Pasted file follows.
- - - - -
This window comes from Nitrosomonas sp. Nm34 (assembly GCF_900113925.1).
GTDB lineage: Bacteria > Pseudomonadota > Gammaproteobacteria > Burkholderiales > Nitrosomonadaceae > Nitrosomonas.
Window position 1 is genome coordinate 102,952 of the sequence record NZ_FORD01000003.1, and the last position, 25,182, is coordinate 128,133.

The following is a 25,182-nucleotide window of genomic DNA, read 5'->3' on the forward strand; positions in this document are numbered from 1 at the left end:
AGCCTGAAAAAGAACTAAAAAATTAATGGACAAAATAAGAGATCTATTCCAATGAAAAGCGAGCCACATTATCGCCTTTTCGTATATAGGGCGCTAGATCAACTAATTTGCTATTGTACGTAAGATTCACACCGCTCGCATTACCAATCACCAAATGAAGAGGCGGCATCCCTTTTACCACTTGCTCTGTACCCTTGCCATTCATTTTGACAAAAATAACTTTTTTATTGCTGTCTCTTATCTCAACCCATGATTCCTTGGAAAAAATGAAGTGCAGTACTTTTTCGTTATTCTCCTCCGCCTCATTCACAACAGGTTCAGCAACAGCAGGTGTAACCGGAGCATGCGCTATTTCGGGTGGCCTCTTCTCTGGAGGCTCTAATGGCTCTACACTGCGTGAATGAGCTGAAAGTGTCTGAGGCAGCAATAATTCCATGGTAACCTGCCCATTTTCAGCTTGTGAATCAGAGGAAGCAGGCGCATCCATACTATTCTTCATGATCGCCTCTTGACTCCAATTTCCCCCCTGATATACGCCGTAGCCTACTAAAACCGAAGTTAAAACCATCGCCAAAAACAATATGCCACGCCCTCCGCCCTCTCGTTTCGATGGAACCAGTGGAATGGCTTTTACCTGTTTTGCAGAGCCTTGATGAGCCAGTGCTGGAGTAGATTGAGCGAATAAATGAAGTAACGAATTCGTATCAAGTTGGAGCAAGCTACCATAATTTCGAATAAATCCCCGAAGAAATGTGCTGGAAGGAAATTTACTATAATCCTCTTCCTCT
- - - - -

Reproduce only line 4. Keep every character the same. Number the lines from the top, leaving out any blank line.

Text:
The following is a 25,182-nucleotide window of genomic DNA, read 5'->3' on the forward strand; positions in this document are numbered from 1 at the left end: